Spring break is a great time for the family to get away from the cold, dark days of winter and have some fun in the sun. Keep your family safe while on your trip by following these tips from the American Academy of Pediatrics (AAP). Please feel free to use them in any print or broadcast story, with appropriate attribution of source. View
Sun Safety for Babies
- Babies under 6 months of age should be kept out of direct sunlight. Move your baby to the shade under a tree, umbrella or stroller canopy. Dress babies in lightweight clothing that covers the arms and legs, and use brimmed hats.
- It is okay to apply a small amount of sunscreen on infants under 6 months if there is no way to avoid the sun. Remember it takes 30 minutes to be effective.
Sun Safety for Kids
- Select clothes made of tightly woven fabrics. Cotton clothing is both cool and protective.
- Try to find a wide-brimmed hat that can shade the cheeks, chin, ears and back of the neck. Sunglasses with ultraviolet (UV) protection are also a good idea for protecting your child's eyes.
- Apply sunscreen to areas of your child's skin that aren't covered by clothing. Before applying, test the sunscreen on your child's back for an allergic reaction. Apply carefully around the eyes, avoiding eyelids. If a rash develops, talk with your pediatrician.
- If your child gets sunburn that results in blistering, pain or fever, contact your pediatrician.
Sun Safety for the Family
- The sun's rays are the strongest between 10 a.m. and 4 p.m. Try to keep out of the sun during those hours.
- The sun's damaging UV rays can bounce back from sand, snow or concrete; so be particularly careful of these areas.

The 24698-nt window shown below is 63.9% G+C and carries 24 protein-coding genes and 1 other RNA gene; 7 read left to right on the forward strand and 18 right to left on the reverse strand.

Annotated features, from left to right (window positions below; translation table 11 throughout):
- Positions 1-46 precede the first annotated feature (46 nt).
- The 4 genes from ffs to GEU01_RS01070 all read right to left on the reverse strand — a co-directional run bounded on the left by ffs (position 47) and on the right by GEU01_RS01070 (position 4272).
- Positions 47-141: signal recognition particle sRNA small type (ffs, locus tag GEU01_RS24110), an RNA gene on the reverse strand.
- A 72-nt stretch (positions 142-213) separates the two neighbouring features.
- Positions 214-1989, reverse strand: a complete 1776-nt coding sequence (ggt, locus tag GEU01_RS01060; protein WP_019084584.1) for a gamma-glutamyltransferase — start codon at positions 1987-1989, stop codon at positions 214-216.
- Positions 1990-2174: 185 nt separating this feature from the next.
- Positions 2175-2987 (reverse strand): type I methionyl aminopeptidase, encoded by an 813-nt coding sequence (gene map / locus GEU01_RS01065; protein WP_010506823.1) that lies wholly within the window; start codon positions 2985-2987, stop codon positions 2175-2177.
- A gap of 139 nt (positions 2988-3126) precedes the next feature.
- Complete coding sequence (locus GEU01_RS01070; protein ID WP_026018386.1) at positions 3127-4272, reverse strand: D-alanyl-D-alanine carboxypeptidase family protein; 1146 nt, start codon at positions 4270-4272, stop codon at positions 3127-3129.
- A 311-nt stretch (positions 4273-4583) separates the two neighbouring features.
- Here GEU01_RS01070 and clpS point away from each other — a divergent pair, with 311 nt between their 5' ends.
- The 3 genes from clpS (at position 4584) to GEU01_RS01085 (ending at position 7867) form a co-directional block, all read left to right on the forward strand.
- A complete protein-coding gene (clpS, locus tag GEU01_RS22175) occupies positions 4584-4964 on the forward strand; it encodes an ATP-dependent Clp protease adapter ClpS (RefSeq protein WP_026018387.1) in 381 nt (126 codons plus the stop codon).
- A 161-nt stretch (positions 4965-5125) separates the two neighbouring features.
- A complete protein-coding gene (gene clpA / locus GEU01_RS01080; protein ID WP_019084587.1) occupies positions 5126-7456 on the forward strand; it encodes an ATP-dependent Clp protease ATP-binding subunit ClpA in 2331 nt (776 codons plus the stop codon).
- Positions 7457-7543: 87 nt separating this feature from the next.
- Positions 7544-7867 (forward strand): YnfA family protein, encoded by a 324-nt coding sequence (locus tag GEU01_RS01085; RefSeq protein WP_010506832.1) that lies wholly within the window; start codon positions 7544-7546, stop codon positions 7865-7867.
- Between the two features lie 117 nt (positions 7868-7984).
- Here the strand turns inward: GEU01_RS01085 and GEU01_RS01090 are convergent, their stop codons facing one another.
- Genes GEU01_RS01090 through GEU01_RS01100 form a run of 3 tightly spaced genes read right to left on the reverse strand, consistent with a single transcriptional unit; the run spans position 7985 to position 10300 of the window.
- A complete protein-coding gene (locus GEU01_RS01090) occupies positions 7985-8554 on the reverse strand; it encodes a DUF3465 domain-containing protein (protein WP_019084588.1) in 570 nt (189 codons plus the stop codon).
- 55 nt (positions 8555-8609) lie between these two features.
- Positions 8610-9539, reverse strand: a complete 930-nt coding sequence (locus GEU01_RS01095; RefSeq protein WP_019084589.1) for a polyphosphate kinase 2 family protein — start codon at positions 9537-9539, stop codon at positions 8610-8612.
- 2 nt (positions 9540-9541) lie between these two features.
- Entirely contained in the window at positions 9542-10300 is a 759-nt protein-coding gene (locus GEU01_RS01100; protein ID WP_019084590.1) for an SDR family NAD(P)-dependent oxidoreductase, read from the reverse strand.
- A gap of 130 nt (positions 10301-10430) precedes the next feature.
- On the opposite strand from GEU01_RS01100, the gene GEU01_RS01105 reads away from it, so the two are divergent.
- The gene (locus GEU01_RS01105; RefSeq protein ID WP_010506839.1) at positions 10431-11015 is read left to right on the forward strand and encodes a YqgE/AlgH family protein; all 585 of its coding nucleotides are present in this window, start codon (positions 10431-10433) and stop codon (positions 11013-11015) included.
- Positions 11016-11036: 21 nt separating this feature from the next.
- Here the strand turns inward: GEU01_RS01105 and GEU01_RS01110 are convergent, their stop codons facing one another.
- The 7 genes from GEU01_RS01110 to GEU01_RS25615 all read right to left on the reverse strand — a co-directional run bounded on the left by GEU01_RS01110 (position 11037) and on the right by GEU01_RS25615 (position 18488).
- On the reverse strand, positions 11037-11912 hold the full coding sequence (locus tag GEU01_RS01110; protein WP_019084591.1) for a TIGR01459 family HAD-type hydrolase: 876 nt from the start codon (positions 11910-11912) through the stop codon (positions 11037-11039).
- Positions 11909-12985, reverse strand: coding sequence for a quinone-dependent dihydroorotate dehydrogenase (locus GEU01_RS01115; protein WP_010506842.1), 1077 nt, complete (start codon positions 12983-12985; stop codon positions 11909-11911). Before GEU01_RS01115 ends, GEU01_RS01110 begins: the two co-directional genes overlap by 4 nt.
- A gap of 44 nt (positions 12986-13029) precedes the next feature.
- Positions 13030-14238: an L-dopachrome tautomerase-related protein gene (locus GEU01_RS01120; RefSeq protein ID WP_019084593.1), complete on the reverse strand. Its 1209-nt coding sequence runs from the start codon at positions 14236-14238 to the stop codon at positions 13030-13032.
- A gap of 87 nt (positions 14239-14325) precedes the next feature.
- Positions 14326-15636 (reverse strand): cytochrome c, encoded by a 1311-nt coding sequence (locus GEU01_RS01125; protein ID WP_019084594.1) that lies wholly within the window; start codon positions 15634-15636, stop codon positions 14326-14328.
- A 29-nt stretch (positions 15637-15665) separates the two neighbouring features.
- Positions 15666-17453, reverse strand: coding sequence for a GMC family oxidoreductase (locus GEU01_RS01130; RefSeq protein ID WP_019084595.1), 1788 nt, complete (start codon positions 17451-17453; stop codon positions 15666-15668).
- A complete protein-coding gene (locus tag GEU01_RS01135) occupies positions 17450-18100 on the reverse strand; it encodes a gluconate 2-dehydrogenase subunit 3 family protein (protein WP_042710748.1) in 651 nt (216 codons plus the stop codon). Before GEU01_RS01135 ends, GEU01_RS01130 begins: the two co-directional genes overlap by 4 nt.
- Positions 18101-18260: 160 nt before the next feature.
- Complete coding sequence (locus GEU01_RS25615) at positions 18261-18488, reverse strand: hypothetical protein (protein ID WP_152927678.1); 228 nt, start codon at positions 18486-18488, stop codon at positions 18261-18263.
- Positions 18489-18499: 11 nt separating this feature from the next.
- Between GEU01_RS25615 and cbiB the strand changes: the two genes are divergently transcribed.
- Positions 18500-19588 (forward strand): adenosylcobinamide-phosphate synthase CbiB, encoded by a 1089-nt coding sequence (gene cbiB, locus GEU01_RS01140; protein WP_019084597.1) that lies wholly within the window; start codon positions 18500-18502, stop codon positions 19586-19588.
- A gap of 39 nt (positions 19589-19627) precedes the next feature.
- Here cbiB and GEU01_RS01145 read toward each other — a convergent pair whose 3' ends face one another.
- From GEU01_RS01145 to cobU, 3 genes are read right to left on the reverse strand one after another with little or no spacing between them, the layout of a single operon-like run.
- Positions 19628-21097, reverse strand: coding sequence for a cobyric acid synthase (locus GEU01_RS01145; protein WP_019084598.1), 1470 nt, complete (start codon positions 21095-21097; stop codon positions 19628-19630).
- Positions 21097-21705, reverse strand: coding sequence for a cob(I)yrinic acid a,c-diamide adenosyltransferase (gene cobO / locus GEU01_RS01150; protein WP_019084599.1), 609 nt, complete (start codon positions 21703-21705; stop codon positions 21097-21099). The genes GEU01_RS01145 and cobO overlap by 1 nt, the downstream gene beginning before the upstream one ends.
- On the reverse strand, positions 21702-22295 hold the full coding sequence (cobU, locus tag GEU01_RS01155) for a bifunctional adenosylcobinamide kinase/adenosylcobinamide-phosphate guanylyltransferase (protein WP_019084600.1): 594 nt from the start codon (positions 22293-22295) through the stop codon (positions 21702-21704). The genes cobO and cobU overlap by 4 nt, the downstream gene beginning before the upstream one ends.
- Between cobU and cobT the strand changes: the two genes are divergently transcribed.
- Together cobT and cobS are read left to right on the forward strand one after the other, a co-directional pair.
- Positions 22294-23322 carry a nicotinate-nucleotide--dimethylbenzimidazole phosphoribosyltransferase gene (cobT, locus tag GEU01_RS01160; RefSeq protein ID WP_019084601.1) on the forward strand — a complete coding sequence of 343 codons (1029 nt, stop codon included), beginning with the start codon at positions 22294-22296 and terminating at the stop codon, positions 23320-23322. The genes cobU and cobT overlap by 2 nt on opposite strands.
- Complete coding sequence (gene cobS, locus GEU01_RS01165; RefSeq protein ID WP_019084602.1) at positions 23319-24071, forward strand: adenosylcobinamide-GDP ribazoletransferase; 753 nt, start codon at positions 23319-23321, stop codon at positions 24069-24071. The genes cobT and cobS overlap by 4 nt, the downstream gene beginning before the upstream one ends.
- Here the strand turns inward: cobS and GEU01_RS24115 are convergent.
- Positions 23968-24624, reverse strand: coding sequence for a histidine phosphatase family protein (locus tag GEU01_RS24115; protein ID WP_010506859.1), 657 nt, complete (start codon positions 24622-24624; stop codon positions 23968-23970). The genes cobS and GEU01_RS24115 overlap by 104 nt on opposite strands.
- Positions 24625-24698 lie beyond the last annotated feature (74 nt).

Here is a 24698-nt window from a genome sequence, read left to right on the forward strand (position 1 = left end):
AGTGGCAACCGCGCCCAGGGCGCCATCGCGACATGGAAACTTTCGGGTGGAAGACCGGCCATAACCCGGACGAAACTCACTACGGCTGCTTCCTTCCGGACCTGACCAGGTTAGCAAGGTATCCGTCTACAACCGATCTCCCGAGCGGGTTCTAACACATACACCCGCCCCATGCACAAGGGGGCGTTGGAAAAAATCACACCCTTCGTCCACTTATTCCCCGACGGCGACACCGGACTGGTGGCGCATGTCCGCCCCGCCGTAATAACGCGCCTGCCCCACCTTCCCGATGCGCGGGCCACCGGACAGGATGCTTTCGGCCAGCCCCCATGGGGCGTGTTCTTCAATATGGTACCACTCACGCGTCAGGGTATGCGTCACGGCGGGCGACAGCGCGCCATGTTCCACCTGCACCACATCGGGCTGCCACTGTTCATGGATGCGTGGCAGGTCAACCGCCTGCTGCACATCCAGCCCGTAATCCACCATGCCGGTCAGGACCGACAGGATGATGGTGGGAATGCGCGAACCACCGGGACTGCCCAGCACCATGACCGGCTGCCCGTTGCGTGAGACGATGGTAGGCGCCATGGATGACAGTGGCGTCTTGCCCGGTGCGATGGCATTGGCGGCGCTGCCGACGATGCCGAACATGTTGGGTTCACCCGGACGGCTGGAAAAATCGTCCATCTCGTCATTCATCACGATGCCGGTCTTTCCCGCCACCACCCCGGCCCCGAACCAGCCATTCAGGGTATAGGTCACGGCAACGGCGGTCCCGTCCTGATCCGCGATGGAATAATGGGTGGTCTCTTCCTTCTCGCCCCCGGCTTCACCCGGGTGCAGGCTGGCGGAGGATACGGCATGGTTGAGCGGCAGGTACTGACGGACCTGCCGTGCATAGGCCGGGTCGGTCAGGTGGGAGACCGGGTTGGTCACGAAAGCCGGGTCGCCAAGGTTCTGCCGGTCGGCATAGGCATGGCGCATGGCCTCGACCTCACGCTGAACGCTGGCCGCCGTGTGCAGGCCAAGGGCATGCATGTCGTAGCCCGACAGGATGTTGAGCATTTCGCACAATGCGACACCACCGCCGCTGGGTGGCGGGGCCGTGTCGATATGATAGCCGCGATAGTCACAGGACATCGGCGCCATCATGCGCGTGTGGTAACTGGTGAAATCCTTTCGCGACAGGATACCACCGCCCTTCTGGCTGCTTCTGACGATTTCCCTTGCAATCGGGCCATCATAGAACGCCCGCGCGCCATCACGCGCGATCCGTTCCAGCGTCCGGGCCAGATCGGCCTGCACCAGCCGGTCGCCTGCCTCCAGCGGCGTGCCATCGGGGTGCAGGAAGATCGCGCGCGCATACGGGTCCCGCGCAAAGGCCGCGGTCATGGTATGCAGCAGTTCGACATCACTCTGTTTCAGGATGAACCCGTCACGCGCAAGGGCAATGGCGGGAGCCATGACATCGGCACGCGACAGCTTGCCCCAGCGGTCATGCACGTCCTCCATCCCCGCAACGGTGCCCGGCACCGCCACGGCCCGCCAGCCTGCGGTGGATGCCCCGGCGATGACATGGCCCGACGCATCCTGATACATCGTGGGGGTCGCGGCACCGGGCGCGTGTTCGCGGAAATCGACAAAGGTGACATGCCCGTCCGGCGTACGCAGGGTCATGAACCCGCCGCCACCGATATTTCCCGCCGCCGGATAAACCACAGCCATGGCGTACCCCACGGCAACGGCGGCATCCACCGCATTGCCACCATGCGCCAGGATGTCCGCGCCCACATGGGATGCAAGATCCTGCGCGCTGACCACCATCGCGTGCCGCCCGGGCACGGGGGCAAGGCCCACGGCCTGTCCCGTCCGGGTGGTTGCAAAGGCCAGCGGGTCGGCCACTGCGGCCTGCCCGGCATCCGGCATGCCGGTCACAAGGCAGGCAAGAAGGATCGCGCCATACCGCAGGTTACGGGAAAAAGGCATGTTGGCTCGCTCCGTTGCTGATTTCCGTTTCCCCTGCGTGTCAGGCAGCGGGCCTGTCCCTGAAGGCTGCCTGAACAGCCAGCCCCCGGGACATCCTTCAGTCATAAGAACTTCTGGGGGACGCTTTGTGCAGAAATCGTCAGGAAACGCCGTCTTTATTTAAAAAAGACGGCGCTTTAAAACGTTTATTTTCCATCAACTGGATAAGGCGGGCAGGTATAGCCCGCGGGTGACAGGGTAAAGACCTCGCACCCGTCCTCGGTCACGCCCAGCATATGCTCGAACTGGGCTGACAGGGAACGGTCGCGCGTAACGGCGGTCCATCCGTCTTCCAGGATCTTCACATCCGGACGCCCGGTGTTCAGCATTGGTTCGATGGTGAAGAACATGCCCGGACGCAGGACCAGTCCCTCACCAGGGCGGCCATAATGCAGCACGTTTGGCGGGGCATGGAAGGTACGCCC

- Wear commercially available sun-protective clothing, like swim shirts.
- Most of the sun's rays can come through the clouds on an overcast day; so use sun protection
even on cloudy days.
- When choosing a sunscreen, look for the words "broad-spectrum" on the label - it means that the sunscreen will protect against both ultraviolet B (UVB) and ultraviolet A (UVA) rays. Choose a water-resistant sunscreen and reapply every two hours or after swimming, sweating or towel drying. You may want to select a sunscreen that does not contain the ingredient oxybenzone, a sunscreen chemical that may have hormonal properties.
- Zinc oxide, a very effective sunscreen, can be used as extra protection on the nose, cheeks, top of the ears and on the shoulders.
- Use a sun protection factor (SPF) of at least 15. The additional benefits of using sunscreen with SPF 50+ are limited.
- Rub sunscreen in well, making sure to cover all exposed areas, especially the face, nose, ears, feet and hands, and even the backs of the knees.
- Put on sunscreen 30 minutes before going outdoors - it needs time to work on the skin.
- Sunscreens should be used for sun protection and not as a reason to stay in the sun longer.
Tanning Salon Dangers
- Many teens and young women go to tanning salons. The UV radiation from tanning salons raises a person's risk of developing skin cancer, including melanoma, the most dangerous type of skin cancer. Tanning salons are not safe. Teens and others should not use tanning salons.
- The AAP supports legislation prohibiting access to tanning salons or use of artificial tanning devices by children under 18 years of age.
Pool and Beach Tips
- Children and adults should never swim alone.
- Provide touch supervision. This means that an adult is within arm's reach anytime your young child is in or near water.
- Be aware that pools and beaches in other countries may not have lifeguards, and pools may have unsafe drain systems. Supervise children closely.
- At the beach, stay within the designated swimming area and ideally within the visibility of a lifeguard.
- Be aware of rip currents. If you should get caught in one, don't try to swim against it. Swim parallel to shore until clear of the current.
- Seek shelter in case of storm. Get out of the water. Get off the beach in case of lightning.
- Watch out for traffic – some beaches allow cars.
©American Academy of Pediatrics 2/15